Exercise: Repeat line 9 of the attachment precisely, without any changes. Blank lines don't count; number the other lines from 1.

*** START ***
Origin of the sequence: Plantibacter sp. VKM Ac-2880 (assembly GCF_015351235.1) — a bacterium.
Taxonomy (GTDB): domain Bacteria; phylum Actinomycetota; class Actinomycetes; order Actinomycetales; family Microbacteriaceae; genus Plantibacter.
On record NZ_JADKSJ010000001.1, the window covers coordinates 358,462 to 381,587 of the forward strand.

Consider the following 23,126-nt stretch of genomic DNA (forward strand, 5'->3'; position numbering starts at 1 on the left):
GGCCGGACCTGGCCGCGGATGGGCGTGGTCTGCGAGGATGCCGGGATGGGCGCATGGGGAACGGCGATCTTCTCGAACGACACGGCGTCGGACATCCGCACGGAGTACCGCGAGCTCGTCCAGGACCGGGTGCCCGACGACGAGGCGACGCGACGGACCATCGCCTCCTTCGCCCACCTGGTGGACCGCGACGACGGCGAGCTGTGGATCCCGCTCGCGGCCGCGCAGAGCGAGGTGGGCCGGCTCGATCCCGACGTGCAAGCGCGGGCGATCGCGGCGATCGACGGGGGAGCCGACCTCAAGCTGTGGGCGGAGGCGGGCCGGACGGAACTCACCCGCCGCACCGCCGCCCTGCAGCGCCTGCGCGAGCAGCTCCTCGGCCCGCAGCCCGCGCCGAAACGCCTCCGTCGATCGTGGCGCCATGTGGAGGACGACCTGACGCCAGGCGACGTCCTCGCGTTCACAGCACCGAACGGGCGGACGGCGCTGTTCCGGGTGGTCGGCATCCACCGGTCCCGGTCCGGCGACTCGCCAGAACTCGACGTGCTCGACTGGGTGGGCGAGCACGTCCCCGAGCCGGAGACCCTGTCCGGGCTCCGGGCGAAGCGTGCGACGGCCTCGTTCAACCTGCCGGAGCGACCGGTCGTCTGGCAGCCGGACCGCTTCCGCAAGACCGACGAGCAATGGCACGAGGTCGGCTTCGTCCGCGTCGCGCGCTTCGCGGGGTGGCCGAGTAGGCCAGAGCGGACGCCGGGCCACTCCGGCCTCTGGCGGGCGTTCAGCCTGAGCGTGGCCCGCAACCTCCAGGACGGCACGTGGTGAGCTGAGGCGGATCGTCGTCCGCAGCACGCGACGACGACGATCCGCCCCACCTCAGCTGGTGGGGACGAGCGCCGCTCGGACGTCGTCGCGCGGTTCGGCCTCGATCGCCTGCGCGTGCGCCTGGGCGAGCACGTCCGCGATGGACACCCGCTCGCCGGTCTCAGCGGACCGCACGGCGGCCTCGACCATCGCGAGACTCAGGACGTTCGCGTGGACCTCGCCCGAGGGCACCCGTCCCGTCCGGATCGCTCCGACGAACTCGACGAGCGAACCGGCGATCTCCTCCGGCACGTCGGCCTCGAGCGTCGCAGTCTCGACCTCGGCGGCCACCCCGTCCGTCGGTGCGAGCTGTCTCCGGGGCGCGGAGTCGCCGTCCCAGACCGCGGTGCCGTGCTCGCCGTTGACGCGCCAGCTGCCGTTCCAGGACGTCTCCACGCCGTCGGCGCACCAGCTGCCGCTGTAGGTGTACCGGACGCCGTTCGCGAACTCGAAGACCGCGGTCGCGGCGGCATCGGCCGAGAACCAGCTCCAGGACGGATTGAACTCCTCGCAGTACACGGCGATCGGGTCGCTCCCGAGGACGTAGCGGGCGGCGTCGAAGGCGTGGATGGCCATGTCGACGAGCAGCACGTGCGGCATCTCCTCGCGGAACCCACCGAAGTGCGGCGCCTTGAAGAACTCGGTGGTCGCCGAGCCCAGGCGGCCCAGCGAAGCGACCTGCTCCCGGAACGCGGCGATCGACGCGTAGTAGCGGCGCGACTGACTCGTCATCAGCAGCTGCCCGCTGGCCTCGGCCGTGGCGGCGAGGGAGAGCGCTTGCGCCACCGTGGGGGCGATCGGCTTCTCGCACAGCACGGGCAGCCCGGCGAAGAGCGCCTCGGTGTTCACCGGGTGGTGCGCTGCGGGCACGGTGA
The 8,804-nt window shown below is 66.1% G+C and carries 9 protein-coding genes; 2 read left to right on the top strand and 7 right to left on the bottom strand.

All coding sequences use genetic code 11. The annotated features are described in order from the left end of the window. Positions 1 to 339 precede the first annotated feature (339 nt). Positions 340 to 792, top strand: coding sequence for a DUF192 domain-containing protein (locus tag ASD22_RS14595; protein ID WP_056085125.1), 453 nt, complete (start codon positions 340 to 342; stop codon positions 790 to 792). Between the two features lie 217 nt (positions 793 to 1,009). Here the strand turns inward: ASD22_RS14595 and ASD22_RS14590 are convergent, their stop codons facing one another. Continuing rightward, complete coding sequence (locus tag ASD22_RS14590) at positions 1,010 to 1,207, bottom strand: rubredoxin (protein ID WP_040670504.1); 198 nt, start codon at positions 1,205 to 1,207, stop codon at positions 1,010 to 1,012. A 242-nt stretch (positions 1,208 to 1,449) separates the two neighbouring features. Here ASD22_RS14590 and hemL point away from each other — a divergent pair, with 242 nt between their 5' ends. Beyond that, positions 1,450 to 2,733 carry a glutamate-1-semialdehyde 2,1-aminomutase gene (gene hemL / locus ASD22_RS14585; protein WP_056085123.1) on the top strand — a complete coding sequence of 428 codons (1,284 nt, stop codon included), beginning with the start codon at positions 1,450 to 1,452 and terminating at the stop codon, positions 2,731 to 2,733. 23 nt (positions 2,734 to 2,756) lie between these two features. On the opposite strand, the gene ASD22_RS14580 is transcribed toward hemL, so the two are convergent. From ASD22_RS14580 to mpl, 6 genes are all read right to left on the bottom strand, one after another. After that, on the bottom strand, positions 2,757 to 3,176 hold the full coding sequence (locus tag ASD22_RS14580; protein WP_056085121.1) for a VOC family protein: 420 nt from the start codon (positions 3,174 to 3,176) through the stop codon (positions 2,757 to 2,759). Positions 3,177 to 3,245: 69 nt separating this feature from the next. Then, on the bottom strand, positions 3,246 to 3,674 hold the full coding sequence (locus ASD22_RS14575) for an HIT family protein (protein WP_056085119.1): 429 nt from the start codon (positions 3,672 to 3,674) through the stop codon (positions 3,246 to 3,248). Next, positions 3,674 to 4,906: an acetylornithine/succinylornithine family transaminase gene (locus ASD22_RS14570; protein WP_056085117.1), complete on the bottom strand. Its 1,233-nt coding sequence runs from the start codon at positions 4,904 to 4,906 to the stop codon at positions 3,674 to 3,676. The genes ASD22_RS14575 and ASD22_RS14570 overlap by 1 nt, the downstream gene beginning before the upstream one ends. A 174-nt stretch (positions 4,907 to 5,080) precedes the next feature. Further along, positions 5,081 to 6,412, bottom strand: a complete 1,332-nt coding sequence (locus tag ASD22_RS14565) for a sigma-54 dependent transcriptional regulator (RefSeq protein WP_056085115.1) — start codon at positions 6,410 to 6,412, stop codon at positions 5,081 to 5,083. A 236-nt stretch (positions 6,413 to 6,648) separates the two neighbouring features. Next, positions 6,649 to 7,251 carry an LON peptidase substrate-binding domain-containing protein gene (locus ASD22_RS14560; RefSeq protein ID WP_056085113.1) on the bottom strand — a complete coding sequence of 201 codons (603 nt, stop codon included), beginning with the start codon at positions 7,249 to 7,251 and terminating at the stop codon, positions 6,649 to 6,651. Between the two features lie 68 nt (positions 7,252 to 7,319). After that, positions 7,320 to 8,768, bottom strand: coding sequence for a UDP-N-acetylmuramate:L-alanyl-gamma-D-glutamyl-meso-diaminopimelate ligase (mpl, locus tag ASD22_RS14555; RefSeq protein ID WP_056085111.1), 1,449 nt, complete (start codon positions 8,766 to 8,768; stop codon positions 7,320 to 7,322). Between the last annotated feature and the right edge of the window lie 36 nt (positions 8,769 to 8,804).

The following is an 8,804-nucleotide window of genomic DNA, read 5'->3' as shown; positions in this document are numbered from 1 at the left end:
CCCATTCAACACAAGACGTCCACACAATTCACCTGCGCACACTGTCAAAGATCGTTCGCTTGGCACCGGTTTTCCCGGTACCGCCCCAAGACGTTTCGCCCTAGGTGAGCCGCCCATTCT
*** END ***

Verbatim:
CCCATTCAACACAAGACGTCCACACAATTCACCTGCGCACACTGTCAAAGATCGTTCGCTTGGCACCGGTTTTCCCGGTACCGCCCCAAGACGTTTCGCCCTAGGTGAGCCGCCCATTCT